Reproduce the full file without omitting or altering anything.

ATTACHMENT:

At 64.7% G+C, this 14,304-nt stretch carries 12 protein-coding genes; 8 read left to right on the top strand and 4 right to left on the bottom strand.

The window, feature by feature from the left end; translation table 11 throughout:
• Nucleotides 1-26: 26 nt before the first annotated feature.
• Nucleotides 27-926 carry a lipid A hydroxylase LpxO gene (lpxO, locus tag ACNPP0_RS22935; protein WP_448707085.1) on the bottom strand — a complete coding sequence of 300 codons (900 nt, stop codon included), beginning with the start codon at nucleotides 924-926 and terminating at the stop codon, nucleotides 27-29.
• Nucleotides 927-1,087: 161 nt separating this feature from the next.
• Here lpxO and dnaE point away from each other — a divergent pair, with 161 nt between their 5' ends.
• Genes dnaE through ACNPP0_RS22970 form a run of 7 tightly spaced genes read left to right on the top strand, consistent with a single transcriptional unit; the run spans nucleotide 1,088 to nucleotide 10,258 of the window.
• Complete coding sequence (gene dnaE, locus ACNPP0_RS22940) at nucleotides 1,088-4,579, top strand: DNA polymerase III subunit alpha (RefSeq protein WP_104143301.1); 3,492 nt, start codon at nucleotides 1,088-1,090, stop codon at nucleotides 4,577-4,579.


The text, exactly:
At 64.7% G+C, this 14,304-nt stretch carries 12 protein-coding genes; 8 read left to right on the top strand and 4 right to left on the bottom strand.

The window, feature by feature from the left end; translation table 11 throughout:
• Nucleotides 1-26: 26 nt before the first annotated feature.
• Nucleotides 27-926 carry a lipid A hydroxylase LpxO gene (lpxO, locus tag ACNPP0_RS22935; protein WP_448707085.1) on the bottom strand — a complete coding sequence of 300 codons (900 nt, stop codon included), beginning with the start codon at nucleotides 924-926 and terminating at the stop codon, nucleotides 27-29.
• Nucleotides 927-1,087: 161 nt separating this feature from the next.
• Here lpxO and dnaE point away from each other — a divergent pair, with 161 nt between their 5' ends.
• Genes dnaE through ACNPP0_RS22970 form a run of 7 tightly spaced genes read left to right on the top strand, consistent with a single transcriptional unit; the run spans nucleotide 1,088 to nucleotide 10,258 of the window.
• Complete coding sequence (gene dnaE, locus ACNPP0_RS22940) at nucleotides 1,088-4,579, top strand: DNA polymerase III subunit alpha (RefSeq protein WP_104143301.1); 3,492 nt, start codon at nucleotides 1,088-1,090, stop codon at nucleotides 4,577-4,579.